Willie - Instalment One

This is a tough one. For the last  four years, I’ve never failed to upload any of Harry’s letters on time. I’ve managed to do enough research to put his experiences into a sensible context. Now, I’m finding it easy to put off writing the last two entries onto the blog. Maybe there’s an element of not wanting to end this wonderful journey. 

Willie is still alive. It’s not simple to connect my father, aged 94, with the small boy who was so important to Harry. I’ll try. I’m sure that I’ll write and re-write but, clearly it has to be done.

William Lamin was born on March 23rd 1916. He was the second son of Ethel and Harry. Arthur, the first born, was born two years earlier and had died in infancy. I’m quite sure that  Willie (I don’t even know what to call him “Willie”, “Dad or, as he’s been generally known for all my lifetime, “Bill”) knew nothing of Arthur’s existence. I stumbled across a christening card from Ilkeston Parish Church and confirmed his existence through a reader locating the birth and death records.

Willie (lets stick with that for the moment ) must have been precious to the couple. It must have been desperately difficult for Harry to leave his 9 month old baby son when conscripted in late December 1916.

For three years, Willie only saw his father for one leave in September 1918. As far as I can work out, he was brought up by Ethel with the help of Harry’s sister Sarah Anne (Annie). Annie had a son who was old enough to join up and fight but, at this time, no husband. George, her son, had never lived with Annie – he was conscripted from Manchester, where he lived with the Lacey family.

An important element in Willie’s life would be little Connie. She was six years older and suffered from cerebral palsy and so couldn’t walk. I don’t know how well she could talk, but Willie and Connie are reported as “good friends”. In 1918, Connie was sent away to boarding school in Liverpool.

I can’t pretend to know more. He spent some of his time at the relatively “posh” Whitworth Road, – Annie’s House - returning to Mill Street when Annie married. Then I suppose Ethel was on her own with Willie, supported from a distance by Kate and Jack.

The crucial first three years of Willie’s development  were without his father.

Friday morning, January 9th 1920,Willie got his father back. I can imagine the scene as he walked in at 9am, wearing his khaki greatcoat, and greeted Ethel and young Willie. I can do nothing but weep at the image. Willie, aged 3 years 9 months would have to get used to this stranger. I’d guess he’d hide behind Ethel as this unfamiliar man walked into the house. You can make up the picture yourself.  To help you, you can see the house on the BBC video. Click

I think that is enough for now. I’ll publish this first instalment and then I’ll just have to continue with the next phase of Willie's life.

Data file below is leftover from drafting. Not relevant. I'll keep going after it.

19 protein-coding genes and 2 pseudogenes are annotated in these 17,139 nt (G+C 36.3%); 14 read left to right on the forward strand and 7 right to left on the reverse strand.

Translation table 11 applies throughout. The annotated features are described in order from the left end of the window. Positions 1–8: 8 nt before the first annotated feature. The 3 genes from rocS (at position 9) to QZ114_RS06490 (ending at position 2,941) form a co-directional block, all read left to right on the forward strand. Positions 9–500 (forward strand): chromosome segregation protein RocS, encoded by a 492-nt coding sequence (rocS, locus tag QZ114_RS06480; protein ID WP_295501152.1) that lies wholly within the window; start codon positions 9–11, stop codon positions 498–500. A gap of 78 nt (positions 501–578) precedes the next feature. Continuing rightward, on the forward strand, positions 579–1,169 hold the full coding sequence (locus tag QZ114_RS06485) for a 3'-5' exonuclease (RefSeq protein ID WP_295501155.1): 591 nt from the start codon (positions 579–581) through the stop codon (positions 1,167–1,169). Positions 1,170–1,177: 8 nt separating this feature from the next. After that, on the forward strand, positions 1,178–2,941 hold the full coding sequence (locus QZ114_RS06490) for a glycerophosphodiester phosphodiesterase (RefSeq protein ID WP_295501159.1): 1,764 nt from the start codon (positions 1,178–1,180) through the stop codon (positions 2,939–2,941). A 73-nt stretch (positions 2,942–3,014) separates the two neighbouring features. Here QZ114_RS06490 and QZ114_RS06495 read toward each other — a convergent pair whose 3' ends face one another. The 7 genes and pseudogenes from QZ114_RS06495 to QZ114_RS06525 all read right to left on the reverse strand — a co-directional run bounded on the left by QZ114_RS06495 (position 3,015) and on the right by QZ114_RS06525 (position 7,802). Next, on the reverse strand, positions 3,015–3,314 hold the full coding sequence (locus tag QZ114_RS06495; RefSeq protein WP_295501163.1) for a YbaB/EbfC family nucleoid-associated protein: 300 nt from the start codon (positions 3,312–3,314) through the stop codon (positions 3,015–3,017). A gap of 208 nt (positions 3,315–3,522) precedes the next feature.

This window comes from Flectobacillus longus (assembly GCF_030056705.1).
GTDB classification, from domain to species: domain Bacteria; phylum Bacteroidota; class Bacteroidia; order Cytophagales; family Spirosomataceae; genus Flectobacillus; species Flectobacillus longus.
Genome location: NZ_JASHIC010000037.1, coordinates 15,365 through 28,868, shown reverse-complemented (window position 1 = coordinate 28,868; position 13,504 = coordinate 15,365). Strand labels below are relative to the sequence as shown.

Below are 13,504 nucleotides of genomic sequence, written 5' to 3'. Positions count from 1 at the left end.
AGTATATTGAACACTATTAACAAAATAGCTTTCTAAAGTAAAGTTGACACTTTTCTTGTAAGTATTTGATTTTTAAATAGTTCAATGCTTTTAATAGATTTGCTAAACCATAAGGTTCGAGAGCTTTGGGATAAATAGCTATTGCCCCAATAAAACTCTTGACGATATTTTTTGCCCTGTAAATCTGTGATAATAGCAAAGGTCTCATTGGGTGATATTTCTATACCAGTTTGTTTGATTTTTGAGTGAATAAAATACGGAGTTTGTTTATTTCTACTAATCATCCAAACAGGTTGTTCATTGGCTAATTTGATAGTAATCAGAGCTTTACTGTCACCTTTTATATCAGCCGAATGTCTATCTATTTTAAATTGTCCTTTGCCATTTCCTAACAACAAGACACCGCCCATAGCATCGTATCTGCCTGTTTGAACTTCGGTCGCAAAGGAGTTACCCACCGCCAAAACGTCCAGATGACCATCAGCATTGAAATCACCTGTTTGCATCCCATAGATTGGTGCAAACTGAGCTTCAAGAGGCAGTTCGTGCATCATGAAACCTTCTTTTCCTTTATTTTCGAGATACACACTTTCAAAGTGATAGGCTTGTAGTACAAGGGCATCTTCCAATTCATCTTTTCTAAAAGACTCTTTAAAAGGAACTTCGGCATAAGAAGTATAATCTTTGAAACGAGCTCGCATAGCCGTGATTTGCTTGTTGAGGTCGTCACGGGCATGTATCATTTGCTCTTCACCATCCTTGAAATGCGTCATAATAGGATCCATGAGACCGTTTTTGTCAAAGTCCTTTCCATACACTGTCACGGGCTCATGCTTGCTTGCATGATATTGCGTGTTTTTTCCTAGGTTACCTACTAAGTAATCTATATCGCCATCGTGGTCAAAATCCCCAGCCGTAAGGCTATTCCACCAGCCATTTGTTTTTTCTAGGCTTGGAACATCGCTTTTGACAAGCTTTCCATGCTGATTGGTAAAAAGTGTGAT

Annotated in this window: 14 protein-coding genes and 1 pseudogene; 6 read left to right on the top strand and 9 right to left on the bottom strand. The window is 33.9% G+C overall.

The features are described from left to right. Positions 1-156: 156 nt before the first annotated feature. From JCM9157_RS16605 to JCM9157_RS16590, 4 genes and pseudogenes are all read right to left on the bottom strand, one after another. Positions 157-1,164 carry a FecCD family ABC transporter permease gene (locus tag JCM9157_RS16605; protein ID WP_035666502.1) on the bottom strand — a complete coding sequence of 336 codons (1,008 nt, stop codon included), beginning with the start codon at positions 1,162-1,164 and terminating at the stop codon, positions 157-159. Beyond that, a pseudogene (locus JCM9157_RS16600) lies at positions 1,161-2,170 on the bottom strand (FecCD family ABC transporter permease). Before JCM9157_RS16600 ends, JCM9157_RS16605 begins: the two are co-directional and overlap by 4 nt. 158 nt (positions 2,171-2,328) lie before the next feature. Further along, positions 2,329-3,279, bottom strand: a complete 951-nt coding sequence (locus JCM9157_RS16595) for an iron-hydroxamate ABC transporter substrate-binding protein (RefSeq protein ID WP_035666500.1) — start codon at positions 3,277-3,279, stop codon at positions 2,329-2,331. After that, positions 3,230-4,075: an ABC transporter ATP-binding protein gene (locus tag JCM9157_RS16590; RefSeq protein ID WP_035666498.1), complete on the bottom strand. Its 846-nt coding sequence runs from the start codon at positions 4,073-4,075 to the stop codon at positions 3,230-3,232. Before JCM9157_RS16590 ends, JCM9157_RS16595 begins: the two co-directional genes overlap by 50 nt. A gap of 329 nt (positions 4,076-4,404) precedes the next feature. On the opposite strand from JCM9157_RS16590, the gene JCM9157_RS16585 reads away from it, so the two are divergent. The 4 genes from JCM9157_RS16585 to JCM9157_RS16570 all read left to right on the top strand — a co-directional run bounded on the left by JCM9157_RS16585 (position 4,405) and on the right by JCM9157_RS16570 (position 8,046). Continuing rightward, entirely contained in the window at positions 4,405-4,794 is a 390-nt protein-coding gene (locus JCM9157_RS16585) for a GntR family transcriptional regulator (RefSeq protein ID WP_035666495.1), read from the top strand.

wellardmac said...

Thank you for all the time you have put into this blog. I have enjoyed every post. I can only imagine the journey that you have taken in retelling your family history. I have to admit, I will be as sorry as you are to see the story come to an end.

Kenneth E. Urban said...

How cool! Except for the year, Bill and I share a birthday!

Thanks for the blog... It has been a joy to read and follow.


faith said...

You say Willie was the second son born to Martha and Harry. Who was Martha? I thought Harry's wife's name was Ethel?

Anonymous said...

Easy to see why Harry missed his boy so much --- Willie looks like a real charmer!

Marc Bernard said...

My mother was four years old when her father came home from the war to Canada in 1945. She remembers asking her mother, "Who is this man? Do I have to listen to him?" As the father of two young girls myself, I can't imagine the mix of joy and heartbreak that situation would be.

Thank you for sharing these stories. It's been a fascinating ride.

Anonymous said...

I had just turned three when my father returned from WWII, and I remember it clearly. I lived in Northumberland with my mother and aunt, and Daddy was always talked about. We played at going to the station to meet Daddy, so I was looking forward to meeting him. He had been abroad since just after I was born, with only one leave before I was old enough to remember.

After all the 'rehearsal' he just arrived at the door, so we didn't go to the station. The telegram announcing his return came the next day. I recall being woken up and taken down to meet him - having been brought up by two women, my best recollection is his prickly chin!

I hope Ethel talked about Harry so he wasn't a stranger to Willie when he returned.

Thanks for all your work with this blog. I have enjoyed reading it and talking about it with my mother who is 97 and has some memories of WWI.